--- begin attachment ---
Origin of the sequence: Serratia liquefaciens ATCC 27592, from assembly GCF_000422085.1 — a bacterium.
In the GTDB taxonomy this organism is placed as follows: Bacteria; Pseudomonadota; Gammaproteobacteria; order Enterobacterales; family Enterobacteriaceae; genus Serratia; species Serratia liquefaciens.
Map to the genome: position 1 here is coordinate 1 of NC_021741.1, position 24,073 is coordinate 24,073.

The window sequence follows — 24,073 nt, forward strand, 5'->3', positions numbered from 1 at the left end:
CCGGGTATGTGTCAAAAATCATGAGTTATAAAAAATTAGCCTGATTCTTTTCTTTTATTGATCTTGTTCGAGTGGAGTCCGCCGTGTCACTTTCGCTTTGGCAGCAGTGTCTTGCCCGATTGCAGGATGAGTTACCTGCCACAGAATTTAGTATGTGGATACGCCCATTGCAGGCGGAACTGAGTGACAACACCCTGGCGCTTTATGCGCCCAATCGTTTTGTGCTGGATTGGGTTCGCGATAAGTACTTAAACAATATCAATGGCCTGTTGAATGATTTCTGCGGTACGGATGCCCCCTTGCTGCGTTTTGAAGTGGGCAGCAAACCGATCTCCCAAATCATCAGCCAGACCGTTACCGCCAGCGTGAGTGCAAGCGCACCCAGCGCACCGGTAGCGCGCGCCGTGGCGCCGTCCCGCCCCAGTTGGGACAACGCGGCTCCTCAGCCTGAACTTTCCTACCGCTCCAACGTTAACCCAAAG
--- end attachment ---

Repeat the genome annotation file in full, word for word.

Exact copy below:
Origin of the sequence: Serratia liquefaciens ATCC 27592, from assembly GCF_000422085.1 — a bacterium.
In the GTDB taxonomy this organism is placed as follows: Bacteria; Pseudomonadota; Gammaproteobacteria; order Enterobacterales; family Enterobacteriaceae; genus Serratia; species Serratia liquefaciens.
Map to the genome: position 1 here is coordinate 1 of NC_021741.1, position 24,073 is coordinate 24,073.

The window sequence follows — 24,073 nt, forward strand, 5'->3', positions numbered from 1 at the left end:
CCGGGTATGTGTCAAAAATCATGAGTTATAAAAAATTAGCCTGATTCTTTTCTTTTATTGATCTTGTTCGAGTGGAGTCCGCCGTGTCACTTTCGCTTTGGCAGCAGTGTCTTGCCCGATTGCAGGATGAGTTACCTGCCACAGAATTTAGTATGTGGATACGCCCATTGCAGGCGGAACTGAGTGACAACACCCTGGCGCTTTATGCGCCCAATCGTTTTGTGCTGGATTGGGTTCGCGATAAGTACTTAAACAATATCAATGGCCTGTTGAATGATTTCTGCGGTACGGATGCCCCCTTGCTGCGTTTTGAAGTGGGCAGCAAACCGATCTCCCAAATCATCAGCCAGACCGTTACCGCCAGCGTGAGTGCAAGCGCACCCAGCGCACCGGTAGCGCGCGCCGTGGCGCCGTCCCGCCCCAGTTGGGACAACGCGGCTCCTCAGCCTGAACTTTCCTACCGCTCCAACGTTAACCCAAAG